New York — The one-hour documentary may become an endangered species on commercial televison as ''maxi-docs'' move into prime-time scheduling. ''ABC News Closeup,'' which already had its number of yearly hours decreased, has just announced another radical change in direction. Instead of the usual one-hour documentary, ''ABC News Closeup'' will celebrate the start of the new school year on Sept. 4 with a three-hour examination of the imperiled future of US education: ''To Save Our Schools; to Save Our Children.''
It's the opening gun of the most recent coup at ABC News, in the movement to overthrow the long-term supremacy of the one-hour documentary and substitute an 8-11 p.m. series of ''maxi-docs'' that occupy the entire three hours of regular prime-time TV. Although such long-form documentaries have been done by all three networks now and then, this is the first time they have been announced as a definite series. They are already being identified in the broadcast industry as ''blockbuster'' documentaries.
The prime mover behind the new long-form format - with ABC News president Roone Arledge giving wholehearted encouragement - is Pamela Hill, vice-president and executive producer of the ''Closeup'' documentary unit. I lunched with Ms. Hill recently, during which this seemingly fragile but energetic and totally committed news person - who has won many awards since she joined ABC News in 1973 - was able to communicate a sense of excitement and anticipation about the new direction for her organization.
''Since we'll be doing the long-form documentaries only three or maybe four times a year, we can put a great deal of care and attention into them. Part of the decision came out of my feeling that, even though we were handling quite serious issues in the hour form, some of the most important issues of our time were really just not being looked into in the proper depth.
''They were of a scope that required more than one hour.'' According to Ms. Hill, a presidential commisssion report revealed that some 80 percent of high school students cannot write a minimally intelligent essay; 13 percent of today's high school graduates read and write at sixth-grade level; SAT scores plunged to an all-time low in 1980. ''I mean, you can't cover the demise of the American school system in a single hour. And you certainly can't investigate all aspects of our nuclear future in a single hour. Can you?''
Ms. Hill says she began to think of television's role in telling the American public what is really important over a long period of time. ''We inform them of what's happening on a daily basis, but not about the issues they should be paying attention to regularly, issues which may affect the quality of their own lives, issues that affect the way they live and the way their kids grow up.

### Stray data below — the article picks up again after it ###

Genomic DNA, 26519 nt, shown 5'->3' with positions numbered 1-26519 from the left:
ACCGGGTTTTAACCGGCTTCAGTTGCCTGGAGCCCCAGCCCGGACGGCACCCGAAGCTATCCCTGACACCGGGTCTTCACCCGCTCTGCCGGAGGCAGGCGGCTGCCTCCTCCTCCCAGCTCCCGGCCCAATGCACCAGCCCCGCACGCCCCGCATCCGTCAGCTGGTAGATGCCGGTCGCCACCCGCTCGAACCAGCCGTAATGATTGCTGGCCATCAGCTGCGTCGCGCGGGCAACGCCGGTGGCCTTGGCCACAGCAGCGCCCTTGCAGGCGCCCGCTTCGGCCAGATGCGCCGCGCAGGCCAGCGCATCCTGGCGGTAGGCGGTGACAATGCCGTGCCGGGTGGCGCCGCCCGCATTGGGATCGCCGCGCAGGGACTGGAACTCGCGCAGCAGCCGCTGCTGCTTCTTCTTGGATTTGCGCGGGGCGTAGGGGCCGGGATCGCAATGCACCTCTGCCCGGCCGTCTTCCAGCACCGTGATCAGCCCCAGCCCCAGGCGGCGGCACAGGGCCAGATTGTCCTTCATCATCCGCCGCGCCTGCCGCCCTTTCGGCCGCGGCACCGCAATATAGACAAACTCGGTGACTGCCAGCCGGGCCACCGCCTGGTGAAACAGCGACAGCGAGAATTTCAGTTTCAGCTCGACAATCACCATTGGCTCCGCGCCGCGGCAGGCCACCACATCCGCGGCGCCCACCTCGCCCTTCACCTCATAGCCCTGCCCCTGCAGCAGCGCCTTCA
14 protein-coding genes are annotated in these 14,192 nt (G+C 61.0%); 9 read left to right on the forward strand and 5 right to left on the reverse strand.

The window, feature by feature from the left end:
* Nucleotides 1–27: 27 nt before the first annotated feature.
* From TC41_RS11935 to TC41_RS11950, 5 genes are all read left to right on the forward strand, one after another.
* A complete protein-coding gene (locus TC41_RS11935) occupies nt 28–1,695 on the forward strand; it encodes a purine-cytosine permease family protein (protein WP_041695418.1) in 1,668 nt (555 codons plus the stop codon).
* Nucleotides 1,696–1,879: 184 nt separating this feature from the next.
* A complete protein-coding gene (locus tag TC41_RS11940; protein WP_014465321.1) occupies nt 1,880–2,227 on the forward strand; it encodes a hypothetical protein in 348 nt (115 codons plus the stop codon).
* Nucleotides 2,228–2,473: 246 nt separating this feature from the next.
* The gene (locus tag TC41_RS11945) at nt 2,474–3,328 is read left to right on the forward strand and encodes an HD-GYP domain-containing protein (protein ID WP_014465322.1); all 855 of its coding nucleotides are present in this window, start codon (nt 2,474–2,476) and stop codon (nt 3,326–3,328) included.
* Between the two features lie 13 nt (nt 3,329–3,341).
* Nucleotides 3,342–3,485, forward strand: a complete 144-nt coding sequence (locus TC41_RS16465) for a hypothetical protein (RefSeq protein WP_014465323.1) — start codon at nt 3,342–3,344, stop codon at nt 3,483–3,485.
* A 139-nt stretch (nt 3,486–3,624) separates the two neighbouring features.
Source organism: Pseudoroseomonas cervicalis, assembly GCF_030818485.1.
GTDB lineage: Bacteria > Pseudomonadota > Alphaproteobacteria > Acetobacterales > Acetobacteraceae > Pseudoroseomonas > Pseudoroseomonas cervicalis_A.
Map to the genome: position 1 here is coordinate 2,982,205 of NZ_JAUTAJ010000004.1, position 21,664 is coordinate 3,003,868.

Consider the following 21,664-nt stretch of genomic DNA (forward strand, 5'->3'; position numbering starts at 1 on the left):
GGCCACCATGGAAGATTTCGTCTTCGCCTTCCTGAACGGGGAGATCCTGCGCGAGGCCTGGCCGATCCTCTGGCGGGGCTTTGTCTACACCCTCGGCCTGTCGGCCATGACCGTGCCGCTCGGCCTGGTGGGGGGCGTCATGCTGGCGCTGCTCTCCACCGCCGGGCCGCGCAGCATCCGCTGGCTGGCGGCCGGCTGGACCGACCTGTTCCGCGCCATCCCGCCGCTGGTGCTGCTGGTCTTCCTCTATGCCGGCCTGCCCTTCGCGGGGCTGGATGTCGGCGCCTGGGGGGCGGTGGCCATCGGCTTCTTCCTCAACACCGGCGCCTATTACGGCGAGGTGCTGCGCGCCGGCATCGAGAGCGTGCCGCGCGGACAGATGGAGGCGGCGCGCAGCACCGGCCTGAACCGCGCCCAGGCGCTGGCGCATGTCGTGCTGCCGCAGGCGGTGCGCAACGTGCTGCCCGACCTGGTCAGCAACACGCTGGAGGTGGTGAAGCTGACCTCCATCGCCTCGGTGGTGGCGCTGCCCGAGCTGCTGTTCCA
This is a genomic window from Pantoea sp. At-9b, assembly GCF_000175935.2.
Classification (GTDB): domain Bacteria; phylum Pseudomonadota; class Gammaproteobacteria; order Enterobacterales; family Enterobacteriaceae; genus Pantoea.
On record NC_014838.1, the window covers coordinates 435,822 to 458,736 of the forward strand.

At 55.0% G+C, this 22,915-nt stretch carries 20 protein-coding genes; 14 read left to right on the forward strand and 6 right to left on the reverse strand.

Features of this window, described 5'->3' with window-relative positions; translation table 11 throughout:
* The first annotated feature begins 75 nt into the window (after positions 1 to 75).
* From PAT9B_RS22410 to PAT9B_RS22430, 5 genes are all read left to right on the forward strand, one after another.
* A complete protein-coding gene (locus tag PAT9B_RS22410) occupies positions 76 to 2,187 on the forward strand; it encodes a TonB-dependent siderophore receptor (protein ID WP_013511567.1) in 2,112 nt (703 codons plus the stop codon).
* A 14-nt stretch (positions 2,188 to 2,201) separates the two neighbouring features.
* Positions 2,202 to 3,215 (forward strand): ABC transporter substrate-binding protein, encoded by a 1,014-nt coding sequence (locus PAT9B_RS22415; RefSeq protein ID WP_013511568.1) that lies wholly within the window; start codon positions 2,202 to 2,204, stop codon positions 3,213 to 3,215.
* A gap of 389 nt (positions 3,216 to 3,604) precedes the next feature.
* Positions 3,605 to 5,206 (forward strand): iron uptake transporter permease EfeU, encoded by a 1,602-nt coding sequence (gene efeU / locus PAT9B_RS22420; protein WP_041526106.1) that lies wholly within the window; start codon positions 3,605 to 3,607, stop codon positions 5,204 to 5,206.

''And it was that kind of perception that led me to talk to my own management about going in the long-form direction. They were very supportive and enthusiastic about it.''
Ms. Hill is one part of a famous journalistic couple (her husband is Tom Wicker of the New York Times), and through their individual contributions they have had a strong influence on American political attitudes. She reveals that their second ''blockbuster doc'' will concern the US Supreme Court, its changing role ''and a whole horizon of problems that were once considered private . . . the right to die, the right to have children . . . etc. There will also be a long-form documentary sometime in the future which takes a look at America's permanent underclass, poor people who are having difficulties breaking loose from their poverty.''
According to Ms. Hill, one of the most exciting of the ''blockbusters'' will cover our nuclear future - ''the whole range of nuclear issues that we're going to be facing as we approach the year 2000 . . . nuclear waste, nuclear arms races, nuclear proliferation.''
We also discussed the comparatively recent phenomenon of the television news show that makes money: During Ms. Hill's early years with NBC White Papers she recalls that there was very little thought of profitability. The shows were done as a public service. Then, along came ''60 Minutes,'' whose commercial success changed all the networks' outlooks on news as a moneymaking commodity.
''While I think it's great to make money on public affairs, it is also important for all of us in network news to remember that not every program can be profitable. Sometimes a network has to make the decision to put on something which is needed by society, whether or not it results in an immediate monetary gain.''
All the commercial networks are committed to do a certain amount of public-service broadcasts, even though it often means low ratings on those nights. But mightn't some skeptics interpret the three-hour format as an easy way to get three public-service hours out of the way quickly?
Ms. Hill shrugs and says, just a little sadly: ''You know, documentaries are expensive. Mostly they lose money. One can cost as much as $500,000 for an hour, and the three-hour show could triple that cost. It's an expensive solution, wouldn't you say?''
Expensive, but brave and essential, too. The push to lengthen public-service broadcasts appears to be one of television's most constructive moves in recent years, providing the American people with a solid menu of information rather than just the short, sweetened dessert we have become accustomed to in our documentaries.